Here's what's piquing my interest as we head into what is likely going to be one of the slowest-moving periods of the year.
Depending on who you ask and who you follow, Twitter is either an amazing resource to find real-time ideas and collaboration among some of the smartest people in the world, or it's a cesspool catering to the worst human instincts. Mostly it's a mix of both.
Whatever its ultimate value, users in finance do tend to skew a bit pessimistic. And right now, they're more negative than usual on the most popular ETF in the world. More than 30% of Twitter messages about SPY had a pessimistic tone yesterday. Over the past 5 years, that kind of social sentiment has led to above-average returns.
Contrast that to times when fewer than 20% of tweets about SPY were negative.
Maybe they didn't like yesterday's plunge in volume on a big up day (even though it is the last week in August, traditionally one of the lowest-volume of the entire year).
They must be getting worried about the multitude of large losses. On Friday, the S&P suffered its third loss of 2.5% or more in only three weeks. But despite that, its total loss was less than -3%. That hasn't happened since the 1930s. If we look for times when it had this many big down days in such a short period of time but suffered a total loss of less than -5%, then we get some recent occurrences. FWIW.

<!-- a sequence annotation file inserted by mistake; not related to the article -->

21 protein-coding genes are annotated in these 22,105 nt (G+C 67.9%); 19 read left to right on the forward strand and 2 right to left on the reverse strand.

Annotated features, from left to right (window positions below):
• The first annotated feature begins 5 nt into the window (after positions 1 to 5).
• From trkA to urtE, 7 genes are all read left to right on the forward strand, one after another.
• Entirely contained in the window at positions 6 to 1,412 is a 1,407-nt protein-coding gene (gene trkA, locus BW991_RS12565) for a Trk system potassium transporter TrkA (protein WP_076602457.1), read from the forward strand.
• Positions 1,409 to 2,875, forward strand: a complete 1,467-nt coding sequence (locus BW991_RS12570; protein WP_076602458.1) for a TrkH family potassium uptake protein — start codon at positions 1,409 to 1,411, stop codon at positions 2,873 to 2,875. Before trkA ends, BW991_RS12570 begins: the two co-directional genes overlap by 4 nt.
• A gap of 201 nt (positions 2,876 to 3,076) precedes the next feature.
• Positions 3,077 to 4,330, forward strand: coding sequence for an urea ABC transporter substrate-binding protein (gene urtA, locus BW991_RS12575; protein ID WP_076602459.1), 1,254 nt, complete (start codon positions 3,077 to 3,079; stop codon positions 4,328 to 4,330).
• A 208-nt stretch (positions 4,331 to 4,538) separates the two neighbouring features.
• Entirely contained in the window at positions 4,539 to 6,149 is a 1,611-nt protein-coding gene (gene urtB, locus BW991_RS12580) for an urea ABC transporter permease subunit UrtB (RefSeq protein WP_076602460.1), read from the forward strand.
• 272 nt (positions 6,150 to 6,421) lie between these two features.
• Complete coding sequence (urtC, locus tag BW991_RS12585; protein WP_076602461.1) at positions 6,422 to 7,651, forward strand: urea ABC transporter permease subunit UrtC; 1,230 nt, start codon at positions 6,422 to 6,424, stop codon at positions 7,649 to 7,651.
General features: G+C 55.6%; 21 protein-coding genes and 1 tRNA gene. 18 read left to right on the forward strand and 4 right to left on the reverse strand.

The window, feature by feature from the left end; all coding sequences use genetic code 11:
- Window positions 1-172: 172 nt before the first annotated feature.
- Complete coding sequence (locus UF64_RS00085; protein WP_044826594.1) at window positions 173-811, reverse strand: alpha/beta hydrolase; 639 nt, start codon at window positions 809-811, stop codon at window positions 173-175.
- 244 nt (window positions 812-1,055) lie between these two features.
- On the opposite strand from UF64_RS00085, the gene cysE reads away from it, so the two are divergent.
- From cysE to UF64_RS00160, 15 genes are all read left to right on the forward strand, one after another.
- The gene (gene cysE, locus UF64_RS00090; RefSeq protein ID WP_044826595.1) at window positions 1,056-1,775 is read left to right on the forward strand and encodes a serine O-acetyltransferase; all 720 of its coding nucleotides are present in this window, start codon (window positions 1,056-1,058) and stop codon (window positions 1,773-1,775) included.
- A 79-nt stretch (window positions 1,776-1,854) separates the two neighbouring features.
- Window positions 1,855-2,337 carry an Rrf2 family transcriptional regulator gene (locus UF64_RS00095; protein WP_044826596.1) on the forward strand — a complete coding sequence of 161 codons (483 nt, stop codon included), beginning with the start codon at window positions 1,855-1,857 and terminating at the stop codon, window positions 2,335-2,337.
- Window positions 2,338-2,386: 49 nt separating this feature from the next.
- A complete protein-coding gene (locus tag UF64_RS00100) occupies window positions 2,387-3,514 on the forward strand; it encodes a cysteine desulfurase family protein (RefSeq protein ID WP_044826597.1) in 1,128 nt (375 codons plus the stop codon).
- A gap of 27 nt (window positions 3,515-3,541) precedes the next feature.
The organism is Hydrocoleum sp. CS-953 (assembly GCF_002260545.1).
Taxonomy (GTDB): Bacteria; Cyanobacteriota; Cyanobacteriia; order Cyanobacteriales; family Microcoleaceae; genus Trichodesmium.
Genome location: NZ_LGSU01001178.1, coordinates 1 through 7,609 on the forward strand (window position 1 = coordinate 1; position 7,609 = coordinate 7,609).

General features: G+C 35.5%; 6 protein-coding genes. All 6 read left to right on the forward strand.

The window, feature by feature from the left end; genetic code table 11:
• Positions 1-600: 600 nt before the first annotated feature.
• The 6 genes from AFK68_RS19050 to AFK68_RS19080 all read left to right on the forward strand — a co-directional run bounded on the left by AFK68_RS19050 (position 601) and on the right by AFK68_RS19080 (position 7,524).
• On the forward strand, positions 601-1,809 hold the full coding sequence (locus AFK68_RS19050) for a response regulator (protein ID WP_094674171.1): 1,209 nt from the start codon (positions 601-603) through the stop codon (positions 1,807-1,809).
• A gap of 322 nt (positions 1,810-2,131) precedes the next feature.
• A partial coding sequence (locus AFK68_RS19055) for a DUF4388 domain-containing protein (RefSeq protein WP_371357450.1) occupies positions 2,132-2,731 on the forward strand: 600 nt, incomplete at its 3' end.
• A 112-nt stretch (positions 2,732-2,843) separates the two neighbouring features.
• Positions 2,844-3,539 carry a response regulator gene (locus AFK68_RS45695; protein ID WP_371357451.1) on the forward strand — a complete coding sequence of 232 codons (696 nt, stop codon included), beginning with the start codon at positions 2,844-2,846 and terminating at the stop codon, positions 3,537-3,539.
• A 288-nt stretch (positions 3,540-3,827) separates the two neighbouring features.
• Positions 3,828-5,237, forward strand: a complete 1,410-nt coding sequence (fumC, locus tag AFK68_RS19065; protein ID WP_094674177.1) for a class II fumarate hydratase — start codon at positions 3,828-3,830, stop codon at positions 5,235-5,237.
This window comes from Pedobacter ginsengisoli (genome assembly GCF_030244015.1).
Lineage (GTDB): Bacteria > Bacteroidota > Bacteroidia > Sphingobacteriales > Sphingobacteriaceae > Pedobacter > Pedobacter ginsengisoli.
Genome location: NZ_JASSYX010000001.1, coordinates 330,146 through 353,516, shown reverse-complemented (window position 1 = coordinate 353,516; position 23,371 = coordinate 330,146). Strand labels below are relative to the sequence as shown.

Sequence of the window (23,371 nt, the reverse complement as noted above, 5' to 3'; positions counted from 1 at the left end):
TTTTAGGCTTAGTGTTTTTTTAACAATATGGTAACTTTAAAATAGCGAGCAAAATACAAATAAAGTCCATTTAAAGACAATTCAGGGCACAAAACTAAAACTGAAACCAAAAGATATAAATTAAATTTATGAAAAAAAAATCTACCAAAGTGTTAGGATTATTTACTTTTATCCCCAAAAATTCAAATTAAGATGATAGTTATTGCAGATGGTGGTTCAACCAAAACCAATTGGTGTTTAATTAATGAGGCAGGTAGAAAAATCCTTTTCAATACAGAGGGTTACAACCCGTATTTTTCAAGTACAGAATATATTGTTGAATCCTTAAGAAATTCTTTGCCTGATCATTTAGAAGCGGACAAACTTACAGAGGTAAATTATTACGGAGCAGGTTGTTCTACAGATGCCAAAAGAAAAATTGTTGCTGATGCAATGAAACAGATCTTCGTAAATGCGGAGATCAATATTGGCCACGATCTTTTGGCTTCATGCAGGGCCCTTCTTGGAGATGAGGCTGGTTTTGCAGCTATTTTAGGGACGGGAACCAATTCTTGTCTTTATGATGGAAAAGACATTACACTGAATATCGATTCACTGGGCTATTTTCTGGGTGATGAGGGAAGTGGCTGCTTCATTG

As Troy pointed out, stocks have been swinging wildly while stuck in a range, and that typically resolves higher.
Sectors And Indexes
Markets were fairly quiet on Monday, so there weren't any compelling new extremes among sectors or indexes. About the only things that registered were another drop in the percentage of stocks on Brazil's Ibovespa that were able to hold above their short-term moving averages. While this was sustained at a low level during the financial crisis, other times mostly indicated a positive medium-term risk/reward.
From the Geo-Map, it's clear where investors are most concerned right now, and that's South America.
Among the countries, pessimism is highest in Brazil and Chile. The Optimism Index for EWZ has been low for a month, and the 20-day average just dropped to barely 30. Over the past decade, that has led to good longer-term returns.
To run this test, just click this link, then click the Run Backtest button and once that runs, click the Multi-Timeframe Results tab.
Ag Relief Ahead?
The Risk Level for ag contracts has been mired around 2 for two weeks now. Despite being one of the worst-performing contracts available, the DBA fund has rallied after 34 of the 35 days it has been this low for this long over the past five years. And that loss was only -0.16%.
Its longer-term returns were, of course, still wretched.